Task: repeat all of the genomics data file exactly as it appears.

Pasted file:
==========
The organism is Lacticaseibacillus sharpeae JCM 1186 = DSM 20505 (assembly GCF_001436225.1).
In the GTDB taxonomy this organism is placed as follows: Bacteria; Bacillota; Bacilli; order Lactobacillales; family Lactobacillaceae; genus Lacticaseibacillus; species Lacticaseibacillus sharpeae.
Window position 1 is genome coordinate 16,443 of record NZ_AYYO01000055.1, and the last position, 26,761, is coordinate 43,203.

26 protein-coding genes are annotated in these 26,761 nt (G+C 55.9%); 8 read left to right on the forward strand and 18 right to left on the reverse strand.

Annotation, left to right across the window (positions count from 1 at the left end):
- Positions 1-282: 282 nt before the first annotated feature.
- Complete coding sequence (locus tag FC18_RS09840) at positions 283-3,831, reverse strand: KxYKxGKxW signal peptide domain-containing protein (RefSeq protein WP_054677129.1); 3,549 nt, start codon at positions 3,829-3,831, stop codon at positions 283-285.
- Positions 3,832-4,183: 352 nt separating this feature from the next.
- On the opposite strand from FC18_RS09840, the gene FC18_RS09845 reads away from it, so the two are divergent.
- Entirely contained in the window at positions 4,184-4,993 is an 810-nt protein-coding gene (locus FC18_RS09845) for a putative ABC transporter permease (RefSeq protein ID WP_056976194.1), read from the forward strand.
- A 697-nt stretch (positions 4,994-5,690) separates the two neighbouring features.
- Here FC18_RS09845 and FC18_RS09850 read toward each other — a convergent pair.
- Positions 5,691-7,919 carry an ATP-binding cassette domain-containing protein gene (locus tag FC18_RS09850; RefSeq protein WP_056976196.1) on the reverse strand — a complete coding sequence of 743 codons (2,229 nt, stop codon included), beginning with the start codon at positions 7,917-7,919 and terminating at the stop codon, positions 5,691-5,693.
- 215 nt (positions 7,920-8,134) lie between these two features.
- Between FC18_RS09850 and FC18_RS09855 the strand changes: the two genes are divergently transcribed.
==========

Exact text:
The organism is Lacticaseibacillus sharpeae JCM 1186 = DSM 20505 (assembly GCF_001436225.1).
In the GTDB taxonomy this organism is placed as follows: Bacteria; Bacillota; Bacilli; order Lactobacillales; family Lactobacillaceae; genus Lacticaseibacillus; species Lacticaseibacillus sharpeae.
Window position 1 is genome coordinate 16,443 of record NZ_AYYO01000055.1, and the last position, 26,761, is coordinate 43,203.

26 protein-coding genes are annotated in these 26,761 nt (G+C 55.9%); 8 read left to right on the forward strand and 18 right to left on the reverse strand.

Annotation, left to right across the window (positions count from 1 at the left end):
- Positions 1-282: 282 nt before the first annotated feature.
- Complete coding sequence (locus tag FC18_RS09840) at positions 283-3,831, reverse strand: KxYKxGKxW signal peptide domain-containing protein (RefSeq protein WP_054677129.1); 3,549 nt, start codon at positions 3,829-3,831, stop codon at positions 283-285.
- Positions 3,832-4,183: 352 nt separating this feature from the next.
- On the opposite strand from FC18_RS09840, the gene FC18_RS09845 reads away from it, so the two are divergent.
- Entirely contained in the window at positions 4,184-4,993 is an 810-nt protein-coding gene (locus FC18_RS09845) for a putative ABC transporter permease (RefSeq protein ID WP_056976194.1), read from the forward strand.
- A 697-nt stretch (positions 4,994-5,690) separates the two neighbouring features.
- Here FC18_RS09845 and FC18_RS09850 read toward each other — a convergent pair.
- Positions 5,691-7,919 carry an ATP-binding cassette domain-containing protein gene (locus tag FC18_RS09850; RefSeq protein WP_056976196.1) on the reverse strand — a complete coding sequence of 743 codons (2,229 nt, stop codon included), beginning with the start codon at positions 7,917-7,919 and terminating at the stop codon, positions 5,691-5,693.
- 215 nt (positions 7,920-8,134) lie between these two features.
- Between FC18_RS09850 and FC18_RS09855 the strand changes: the two genes are divergently transcribed.